The ancestry of the female nude is distinct from the male, an fantastic article from the Met said. Where the latter originates in the perfect human athlete, the former embodies the divinity of procreation. Naked female figures are shown in very early prehistoric art, and in historical times, similar images represent such fertility deities as the Near Eastern Ishtar. The Greek goddess Aphrodite belongs to this family, and she too was imagined as life-giving, proud, and seductive. For many centuries, the Greeks preferred to see her clothed, unlike her Near Eastern counterparts, but in the mid-fourth century B.C., the sculptor Praxiteles made a naked Aphrodite, called the Knidian, which established a new tradition for the female nude. Lacking the bulbous and exaggerated forms of Near Eastern fertility figures, the Knidian Aphrodite, like Greek male athletic statues, had idealized proportions based on mathematical ratios. In addition, her pose, with head turned to the side and one hand covering the body, seemed to present the goddess surprised in her bath and thus fleshed the nude with narrative and erotic possibilities. The position of the goddess’ hands may be meant to show modesty or desire to shield the viewer from too full a view of her godhead. Although the Knidian statue is not preserved, its impact survives in the numerous replicas and variants of it commissioned in the Hellenistic and Roman eras. Such images of Venus, the Latin name of Aphrodite, adorned houses, bath buildings, and tombs as well as temples and outdoor sanctuaries.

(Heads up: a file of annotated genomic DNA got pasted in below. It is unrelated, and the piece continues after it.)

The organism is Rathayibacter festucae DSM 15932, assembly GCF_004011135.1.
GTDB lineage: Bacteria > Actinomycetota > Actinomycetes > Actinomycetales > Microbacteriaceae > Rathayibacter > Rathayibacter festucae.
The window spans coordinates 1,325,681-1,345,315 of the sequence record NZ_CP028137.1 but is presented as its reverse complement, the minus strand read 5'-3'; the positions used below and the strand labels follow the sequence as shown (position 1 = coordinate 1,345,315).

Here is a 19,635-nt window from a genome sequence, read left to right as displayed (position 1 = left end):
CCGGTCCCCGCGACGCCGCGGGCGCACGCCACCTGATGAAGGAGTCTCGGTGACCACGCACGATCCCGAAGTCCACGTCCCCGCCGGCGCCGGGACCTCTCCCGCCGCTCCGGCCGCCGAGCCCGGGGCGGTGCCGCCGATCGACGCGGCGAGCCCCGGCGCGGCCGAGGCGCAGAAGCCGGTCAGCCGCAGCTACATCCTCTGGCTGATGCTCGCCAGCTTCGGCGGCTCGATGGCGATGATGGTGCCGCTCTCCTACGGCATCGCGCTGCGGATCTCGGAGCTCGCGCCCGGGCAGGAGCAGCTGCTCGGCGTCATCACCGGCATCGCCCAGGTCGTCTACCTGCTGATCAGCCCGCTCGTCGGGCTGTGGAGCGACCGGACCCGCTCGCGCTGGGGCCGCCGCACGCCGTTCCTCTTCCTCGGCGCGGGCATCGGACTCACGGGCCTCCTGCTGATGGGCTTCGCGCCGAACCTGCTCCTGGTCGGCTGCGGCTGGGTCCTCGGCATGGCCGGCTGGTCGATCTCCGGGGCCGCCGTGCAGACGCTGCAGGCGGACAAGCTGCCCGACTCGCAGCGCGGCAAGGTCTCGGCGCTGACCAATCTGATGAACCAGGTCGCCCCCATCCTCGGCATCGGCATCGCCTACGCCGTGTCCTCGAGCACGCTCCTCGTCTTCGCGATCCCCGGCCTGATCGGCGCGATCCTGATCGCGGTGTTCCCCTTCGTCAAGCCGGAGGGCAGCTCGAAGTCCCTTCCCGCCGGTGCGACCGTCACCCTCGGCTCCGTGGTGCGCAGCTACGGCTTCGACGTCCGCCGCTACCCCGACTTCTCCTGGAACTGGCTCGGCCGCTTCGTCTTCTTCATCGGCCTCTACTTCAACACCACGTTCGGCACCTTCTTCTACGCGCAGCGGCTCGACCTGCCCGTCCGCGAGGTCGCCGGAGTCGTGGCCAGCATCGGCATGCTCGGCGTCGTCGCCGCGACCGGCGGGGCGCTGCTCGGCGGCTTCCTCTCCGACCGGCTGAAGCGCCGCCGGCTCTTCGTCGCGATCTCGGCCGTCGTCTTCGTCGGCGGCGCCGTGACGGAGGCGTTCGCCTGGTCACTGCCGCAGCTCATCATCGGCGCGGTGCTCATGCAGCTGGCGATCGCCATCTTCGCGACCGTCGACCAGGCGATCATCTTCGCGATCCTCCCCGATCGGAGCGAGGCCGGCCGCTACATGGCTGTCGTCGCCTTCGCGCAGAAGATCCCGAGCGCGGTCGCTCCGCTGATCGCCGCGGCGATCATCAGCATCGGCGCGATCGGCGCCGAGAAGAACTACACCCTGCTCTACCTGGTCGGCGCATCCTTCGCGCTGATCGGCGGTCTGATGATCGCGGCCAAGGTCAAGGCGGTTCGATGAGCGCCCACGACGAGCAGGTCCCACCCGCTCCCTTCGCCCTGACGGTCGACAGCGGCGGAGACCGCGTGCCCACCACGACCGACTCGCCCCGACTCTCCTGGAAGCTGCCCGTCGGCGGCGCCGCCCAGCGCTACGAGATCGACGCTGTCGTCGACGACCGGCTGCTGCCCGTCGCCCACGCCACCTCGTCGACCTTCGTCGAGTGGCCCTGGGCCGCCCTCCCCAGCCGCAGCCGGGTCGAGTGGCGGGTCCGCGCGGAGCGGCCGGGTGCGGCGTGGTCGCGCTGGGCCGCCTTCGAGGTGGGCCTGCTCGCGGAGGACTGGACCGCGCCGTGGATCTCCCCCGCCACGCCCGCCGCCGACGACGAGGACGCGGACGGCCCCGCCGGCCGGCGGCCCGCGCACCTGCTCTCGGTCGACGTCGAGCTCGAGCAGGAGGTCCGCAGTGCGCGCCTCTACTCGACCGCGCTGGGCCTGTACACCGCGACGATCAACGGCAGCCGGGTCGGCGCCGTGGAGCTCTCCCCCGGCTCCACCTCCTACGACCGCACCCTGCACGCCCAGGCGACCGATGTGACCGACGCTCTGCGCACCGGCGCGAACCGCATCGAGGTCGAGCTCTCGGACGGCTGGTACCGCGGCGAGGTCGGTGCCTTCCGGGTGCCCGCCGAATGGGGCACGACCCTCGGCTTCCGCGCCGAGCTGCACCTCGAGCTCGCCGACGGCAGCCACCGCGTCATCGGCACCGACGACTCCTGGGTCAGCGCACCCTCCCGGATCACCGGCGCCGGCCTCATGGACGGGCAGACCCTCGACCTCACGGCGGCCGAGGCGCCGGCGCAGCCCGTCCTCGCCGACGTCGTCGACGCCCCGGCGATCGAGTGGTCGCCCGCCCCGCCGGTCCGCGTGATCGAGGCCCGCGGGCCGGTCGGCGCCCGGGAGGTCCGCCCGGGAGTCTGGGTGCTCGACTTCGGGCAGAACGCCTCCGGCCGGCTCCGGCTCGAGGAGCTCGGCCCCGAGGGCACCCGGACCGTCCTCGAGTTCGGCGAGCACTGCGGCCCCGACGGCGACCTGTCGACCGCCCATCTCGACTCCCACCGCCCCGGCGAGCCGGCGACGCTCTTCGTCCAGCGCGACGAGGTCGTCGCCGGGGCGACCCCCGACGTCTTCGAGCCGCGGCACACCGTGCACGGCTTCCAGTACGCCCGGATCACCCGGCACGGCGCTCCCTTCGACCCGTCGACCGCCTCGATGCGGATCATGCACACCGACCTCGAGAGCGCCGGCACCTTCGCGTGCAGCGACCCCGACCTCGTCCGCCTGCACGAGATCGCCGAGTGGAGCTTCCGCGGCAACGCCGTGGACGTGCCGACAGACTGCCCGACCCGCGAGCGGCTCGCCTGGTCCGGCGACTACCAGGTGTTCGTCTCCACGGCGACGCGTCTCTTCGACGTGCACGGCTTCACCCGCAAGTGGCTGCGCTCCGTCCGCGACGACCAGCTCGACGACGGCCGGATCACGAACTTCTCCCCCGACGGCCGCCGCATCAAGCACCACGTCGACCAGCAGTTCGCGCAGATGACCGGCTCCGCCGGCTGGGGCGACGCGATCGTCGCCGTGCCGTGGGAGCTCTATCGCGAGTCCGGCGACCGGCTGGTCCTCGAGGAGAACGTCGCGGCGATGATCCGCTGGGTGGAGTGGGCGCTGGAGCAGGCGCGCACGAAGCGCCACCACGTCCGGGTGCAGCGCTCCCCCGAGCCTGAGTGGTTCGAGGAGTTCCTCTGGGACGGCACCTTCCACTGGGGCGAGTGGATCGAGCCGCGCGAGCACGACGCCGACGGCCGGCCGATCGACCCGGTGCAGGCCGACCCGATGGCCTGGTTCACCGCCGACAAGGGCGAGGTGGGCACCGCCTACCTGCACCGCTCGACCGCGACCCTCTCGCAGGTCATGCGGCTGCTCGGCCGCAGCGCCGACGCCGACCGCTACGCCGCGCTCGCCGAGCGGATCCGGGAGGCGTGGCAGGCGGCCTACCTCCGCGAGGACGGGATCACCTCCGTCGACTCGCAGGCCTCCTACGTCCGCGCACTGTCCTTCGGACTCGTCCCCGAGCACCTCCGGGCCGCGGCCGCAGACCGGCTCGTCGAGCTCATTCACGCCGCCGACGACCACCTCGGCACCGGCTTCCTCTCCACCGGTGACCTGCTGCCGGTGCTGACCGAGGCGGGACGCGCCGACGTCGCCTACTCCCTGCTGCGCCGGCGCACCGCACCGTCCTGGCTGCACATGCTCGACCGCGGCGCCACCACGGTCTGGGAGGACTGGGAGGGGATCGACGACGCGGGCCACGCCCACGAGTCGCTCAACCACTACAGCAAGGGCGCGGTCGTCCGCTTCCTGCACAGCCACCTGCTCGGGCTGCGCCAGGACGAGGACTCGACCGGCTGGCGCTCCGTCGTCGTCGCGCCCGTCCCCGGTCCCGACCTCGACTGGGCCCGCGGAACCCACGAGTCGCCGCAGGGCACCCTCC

The Portrait of Giovanni Arnolfini and his Wife, dated 1434 by the Early Netherlandish painter Jan van Eyck,  It is considered one of the more original and complex paintings in Western art because of the iconography. One of the icons is the way she is dressed. She is not actually pregnant, but the clothing of the time and art was made to make women appear more fertile and robust.